Art Aggregate, collaborative workshop and private studios

Sean McCormack loves getting weird emails.

He’s usually the last place of refuge for desperate people and companies with a wacky idea – “the weirder the better”, he says -who seek him out because they can’t make their (insert strange item) or can’t find anyone to create it for them.

Just recently someone was yearning to have a small, dead lizard board game piece. It’s OK, it wasn’t real. Sean designed and built it, first making what’s called a maquette or model out of plastic with his 3D printer.  Then there’s the restaurant owner who fancied ‘branding’ their logo into their glassware.  Or the new nightclub in Toronto that wanted tables made with built-in ice buckets.

If you think that’s cool, wait till you see the rest of Art Aggregate, the space he and his talented family have built.

Art Aggregate came to life when Sean, among his many talents, was sculpting his creations in his driveway. Not surprisingly, the neighbours weren’t too happy about the noise, and Sean, a creative people-person wasn’t that delighted either; it wasn’t much fun working alone.

He needed a space he could share to make the noise required and where no-one minded if he made a mess. As it turned out, his mother Judy, a textile artist, and his father John, a contractor, also wanted more space for their work. So the family began hunting across Hamilton.

For a while it was a case of extremes: the choice seemed to be either a mechanic’s garage – or a giant warehouse with nothing in between.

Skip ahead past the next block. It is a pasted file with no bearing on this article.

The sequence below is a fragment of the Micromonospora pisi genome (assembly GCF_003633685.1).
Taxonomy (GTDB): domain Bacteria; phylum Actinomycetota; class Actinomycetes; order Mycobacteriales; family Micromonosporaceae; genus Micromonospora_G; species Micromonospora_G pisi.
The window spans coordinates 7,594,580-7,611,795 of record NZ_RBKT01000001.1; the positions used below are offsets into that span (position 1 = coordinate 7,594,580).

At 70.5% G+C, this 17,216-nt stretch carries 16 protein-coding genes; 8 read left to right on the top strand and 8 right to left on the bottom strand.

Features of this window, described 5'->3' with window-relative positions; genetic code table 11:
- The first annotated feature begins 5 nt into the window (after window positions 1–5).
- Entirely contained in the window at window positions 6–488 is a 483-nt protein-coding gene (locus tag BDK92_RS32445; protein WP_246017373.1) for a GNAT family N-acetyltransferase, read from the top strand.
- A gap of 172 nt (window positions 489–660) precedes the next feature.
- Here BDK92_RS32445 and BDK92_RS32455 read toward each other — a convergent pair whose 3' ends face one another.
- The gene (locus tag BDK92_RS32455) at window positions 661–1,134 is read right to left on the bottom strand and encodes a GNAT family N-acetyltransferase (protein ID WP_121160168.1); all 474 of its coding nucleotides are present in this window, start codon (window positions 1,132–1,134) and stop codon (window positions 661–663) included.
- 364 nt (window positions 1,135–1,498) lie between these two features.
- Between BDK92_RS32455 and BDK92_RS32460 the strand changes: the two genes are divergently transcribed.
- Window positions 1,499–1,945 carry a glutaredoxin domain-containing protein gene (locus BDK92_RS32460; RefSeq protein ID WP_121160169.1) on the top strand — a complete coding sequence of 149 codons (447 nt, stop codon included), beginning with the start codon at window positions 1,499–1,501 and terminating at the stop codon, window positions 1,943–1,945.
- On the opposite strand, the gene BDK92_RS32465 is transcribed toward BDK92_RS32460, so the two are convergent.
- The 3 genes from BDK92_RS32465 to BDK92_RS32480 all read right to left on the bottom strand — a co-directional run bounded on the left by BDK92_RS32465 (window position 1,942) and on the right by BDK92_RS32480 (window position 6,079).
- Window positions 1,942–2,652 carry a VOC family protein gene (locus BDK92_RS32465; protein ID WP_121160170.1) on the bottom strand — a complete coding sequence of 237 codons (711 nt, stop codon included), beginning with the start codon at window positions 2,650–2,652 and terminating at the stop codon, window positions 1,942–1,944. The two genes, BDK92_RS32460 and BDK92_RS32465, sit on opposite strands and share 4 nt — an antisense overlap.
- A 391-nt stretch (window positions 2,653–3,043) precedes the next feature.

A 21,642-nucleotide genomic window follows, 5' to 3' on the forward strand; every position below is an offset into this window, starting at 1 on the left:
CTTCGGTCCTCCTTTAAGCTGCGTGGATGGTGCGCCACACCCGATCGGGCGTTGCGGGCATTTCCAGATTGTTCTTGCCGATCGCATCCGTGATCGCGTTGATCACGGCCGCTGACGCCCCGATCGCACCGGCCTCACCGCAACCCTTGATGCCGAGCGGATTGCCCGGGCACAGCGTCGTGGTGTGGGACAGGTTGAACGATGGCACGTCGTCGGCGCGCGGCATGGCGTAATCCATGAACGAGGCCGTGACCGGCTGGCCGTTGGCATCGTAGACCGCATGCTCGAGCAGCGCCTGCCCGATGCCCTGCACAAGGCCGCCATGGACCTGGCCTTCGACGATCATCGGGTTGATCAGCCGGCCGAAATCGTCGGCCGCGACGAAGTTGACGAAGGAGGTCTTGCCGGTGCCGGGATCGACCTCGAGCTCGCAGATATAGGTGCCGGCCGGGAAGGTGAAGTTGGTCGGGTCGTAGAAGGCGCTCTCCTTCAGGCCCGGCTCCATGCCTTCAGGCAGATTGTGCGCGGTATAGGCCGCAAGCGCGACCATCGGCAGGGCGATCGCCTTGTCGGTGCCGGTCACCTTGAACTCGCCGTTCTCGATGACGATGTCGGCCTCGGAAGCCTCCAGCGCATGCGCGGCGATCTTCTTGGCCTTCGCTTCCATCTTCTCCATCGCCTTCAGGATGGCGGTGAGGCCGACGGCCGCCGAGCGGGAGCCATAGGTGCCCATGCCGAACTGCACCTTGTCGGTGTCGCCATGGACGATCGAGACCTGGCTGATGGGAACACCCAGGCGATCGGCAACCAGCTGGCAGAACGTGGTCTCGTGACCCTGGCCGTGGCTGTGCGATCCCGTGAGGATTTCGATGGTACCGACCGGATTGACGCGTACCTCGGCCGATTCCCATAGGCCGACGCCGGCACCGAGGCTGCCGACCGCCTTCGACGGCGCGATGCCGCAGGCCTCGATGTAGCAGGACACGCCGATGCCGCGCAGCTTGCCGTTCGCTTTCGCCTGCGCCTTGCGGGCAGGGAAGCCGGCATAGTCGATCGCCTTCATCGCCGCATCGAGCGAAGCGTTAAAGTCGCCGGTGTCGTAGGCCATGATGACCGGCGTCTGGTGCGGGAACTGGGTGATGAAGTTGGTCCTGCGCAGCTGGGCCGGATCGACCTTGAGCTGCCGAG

But hold that thought, because Sean’s inspiring career and life path beg to be told first.  

At the age of three, he started tap class – and yes, he was the only boy. But that didn’t deter him. He took jazz,  hip-hop and Irish dance classes too, and by the age of 17, he’d become a five-time Canadian Irish Dance Champion. Sean was talent-spotted and he was offered a position with the National Dance Company of Ireland. 

That meant moving to Dublin.

Some parents might have cast doubts (or fears) – but not the McCormacks. Why not? they said. So Sean deferred university and by the time he was 20, he’d travelled and competed in 45 countries.

Professional dancing is a tough if exciting life. You’re performing every day, constantly switching time zones, cultures and food – and in the Irish Dance world at least, you’re old at 25.   Sean was away for five years before he decided to come home.  

He combined his passion for making things with an artistic streak and went to study sculpture at OCAD University.  Afterwards, he spent some time having fun building sets for movies and was even offered the odd part in front of the camera as an extra. But jobs in the industry were hard to come by, so though he yearned to spend his time being creative, bartending paid the rent for several years. 

Sensing this wasted talent, a friend finally took Sean to the side, and told him there was no time to lose:  quit the day job!  

As it turned out, bartending turned out to be key to his next adventure. Two regulars told him about a space on Nash Road he might want to see.  And the rest is Hamilton art scene history. 

Sean’s Dad John set about re-furbishing a site that had sat empty for six years. It’s hard to imagine what it looked like when you see the beautifully-finished studios that have become co-working studios for artists in the city.

And the huge basement workshop houses every kind of tool you could possibly need to create a project in whatever material you fancied – wood, plastic, metal, bronze or fibreglass.  The huge tool-sharing dream is available to rent and to use. There is everything from giant table saws to screen printing frames and anything you could think of in between.

Everything, in fact, that would be too noisy or messy in your kitchen (or driveway).

But hey – when you bring the impossible to life, you need all the help you can get.